February 8, 2019 | Office of Attorney General Keith Ellison

Press Release

Attorney General Ellison’s office wins largest Medicaid fraud case in Minnesota state court history

Wins convictions of two people for $7.7 million in fraud against State, including one previously convicted of Medicaid fraud

February 8, 2019 (SAINT PAUL) — The office of Attorney General Keith Ellison this afternoon obtained convictions in the largest Medicaid fraud case ever brought in Minnesota state court. Hennepin County District Judge Jay Quam found that Lillian Richardson and Bridgett Burrell had defrauded the State of Minnesota’s Medicaid program of $7.7 million. Richardson had previously been excluded from participating in all federal healthcare programs because of a prior Medicaid conviction.

“One of the top jobs of the office of the Attorney General is to protect the people of Minnesota from fraud and abuse. It’s shameful that these defendants illegally set up home care companies that were supposed to help people solely for the purpose of lining their own pockets. They took advantage of vulnerable people, sullied the honest work that hard-working personal care attendants do every day, and defrauded the people of Minnesota,” Attorney General Ellison said.

“I’m very proud of the dedicated and hard-working attorneys and staff of my office who have won the largest Medicaid fraud case ever brought in state court. We will fight to get back the funds that our taxpayers are entitled to,” Ellison concluded.

Despite telling a court when she was first convicted of Medicaid fraud in 2012 that she had learned a lesson, Richardson managed and worked as an agent for five home care agencies that were enrolled in the Medicaid program under the names of her family members.  The agencies received over $7.7 million from the State, often billing for services that were not provided and in some instances, using the identities of people who did not even live in Minnesota.  Hundreds of thousands of dollars of claims were the result of illegal kickback or check-splitting agreements between clients and employees, many of whom were friends and family members of Richardson and Burrell.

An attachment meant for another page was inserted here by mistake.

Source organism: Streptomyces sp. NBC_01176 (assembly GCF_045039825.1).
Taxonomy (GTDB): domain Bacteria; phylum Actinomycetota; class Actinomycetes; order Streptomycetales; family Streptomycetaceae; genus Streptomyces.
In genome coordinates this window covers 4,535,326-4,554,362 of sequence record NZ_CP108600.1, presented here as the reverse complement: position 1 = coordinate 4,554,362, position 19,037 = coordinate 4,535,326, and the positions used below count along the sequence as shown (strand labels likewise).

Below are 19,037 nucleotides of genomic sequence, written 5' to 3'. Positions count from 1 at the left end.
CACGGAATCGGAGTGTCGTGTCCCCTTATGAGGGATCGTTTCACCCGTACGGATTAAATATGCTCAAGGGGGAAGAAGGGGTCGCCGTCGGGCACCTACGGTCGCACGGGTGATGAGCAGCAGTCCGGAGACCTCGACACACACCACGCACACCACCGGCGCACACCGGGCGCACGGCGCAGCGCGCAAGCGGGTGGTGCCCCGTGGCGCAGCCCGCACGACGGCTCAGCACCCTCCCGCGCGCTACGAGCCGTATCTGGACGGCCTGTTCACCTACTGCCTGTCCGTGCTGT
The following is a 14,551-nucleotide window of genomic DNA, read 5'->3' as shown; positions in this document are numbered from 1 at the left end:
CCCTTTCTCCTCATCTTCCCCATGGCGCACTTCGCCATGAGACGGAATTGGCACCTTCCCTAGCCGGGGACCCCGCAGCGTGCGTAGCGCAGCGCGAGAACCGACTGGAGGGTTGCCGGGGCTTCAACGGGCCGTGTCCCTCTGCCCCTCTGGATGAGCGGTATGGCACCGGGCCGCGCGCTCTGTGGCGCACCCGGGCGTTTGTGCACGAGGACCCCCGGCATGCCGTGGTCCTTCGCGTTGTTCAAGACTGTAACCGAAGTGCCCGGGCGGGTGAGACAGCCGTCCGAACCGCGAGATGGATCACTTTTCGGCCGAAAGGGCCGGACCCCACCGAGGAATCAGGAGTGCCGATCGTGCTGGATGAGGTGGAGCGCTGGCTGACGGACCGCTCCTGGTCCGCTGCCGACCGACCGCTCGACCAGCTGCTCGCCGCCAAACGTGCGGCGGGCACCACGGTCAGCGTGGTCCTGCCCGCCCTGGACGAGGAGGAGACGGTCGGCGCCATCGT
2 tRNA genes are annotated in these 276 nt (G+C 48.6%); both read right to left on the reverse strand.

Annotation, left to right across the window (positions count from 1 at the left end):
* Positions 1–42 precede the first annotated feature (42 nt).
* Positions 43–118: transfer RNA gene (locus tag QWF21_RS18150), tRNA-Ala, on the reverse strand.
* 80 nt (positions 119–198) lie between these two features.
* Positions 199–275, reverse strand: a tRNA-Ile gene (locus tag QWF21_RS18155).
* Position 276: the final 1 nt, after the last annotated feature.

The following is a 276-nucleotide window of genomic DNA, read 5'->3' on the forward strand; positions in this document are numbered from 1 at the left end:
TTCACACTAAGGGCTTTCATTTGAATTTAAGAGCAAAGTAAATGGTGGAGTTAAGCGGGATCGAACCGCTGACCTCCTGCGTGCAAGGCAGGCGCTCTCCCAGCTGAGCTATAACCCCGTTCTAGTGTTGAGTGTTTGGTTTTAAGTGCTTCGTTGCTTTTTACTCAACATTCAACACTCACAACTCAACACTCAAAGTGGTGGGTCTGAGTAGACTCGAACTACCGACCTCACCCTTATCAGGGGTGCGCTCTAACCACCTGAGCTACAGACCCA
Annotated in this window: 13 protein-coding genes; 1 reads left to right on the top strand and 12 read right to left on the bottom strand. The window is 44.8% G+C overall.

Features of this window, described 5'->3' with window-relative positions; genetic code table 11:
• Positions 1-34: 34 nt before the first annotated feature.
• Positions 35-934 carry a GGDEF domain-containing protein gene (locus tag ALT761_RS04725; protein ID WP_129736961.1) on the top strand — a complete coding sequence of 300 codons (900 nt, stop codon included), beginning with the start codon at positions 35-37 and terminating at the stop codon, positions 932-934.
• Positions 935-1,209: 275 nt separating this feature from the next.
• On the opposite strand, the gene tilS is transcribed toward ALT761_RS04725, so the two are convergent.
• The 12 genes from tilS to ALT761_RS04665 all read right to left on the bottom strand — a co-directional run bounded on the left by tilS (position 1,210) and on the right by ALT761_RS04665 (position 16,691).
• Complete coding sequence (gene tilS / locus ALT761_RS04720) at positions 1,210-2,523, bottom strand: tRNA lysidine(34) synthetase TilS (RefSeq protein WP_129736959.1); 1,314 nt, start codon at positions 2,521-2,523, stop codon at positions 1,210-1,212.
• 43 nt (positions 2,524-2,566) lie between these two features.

In his decision, Judge Quam wrote: “The State proved beyond a reasonable doubt how Ms. Richardson — despite the fact she was legally barred from doing so — was allowed to participate in training, consultation, and business operations at the various organizations…which purportedly provided PCA services. That participation was necessarily  concealed at each of the organizations; If known to the State, the organizations would have been disqualified from participation in the Medicaid program. The organizations structured themselves, and were operated, to achieve their common purpose of bilking Medicaid program funds for about four years.”

Richardson and Burrell were found guilty of all the charges the State laid against them: one count each of racketeering, and eight counts each of aiding and abetting theft by swindle of a value greater than $35,000.

In July 2017, former Attorney General Lori Swanson announced that charges had been laid against 7 people, including Richardson and Burrell, for conducting a complex Medicaid fraud scheme. Since then, all five of Richardson and Burrell’s co-defendants have pled guilty, and six others have been charged. The case against Richardson and Burrell has been the only one to go to trial.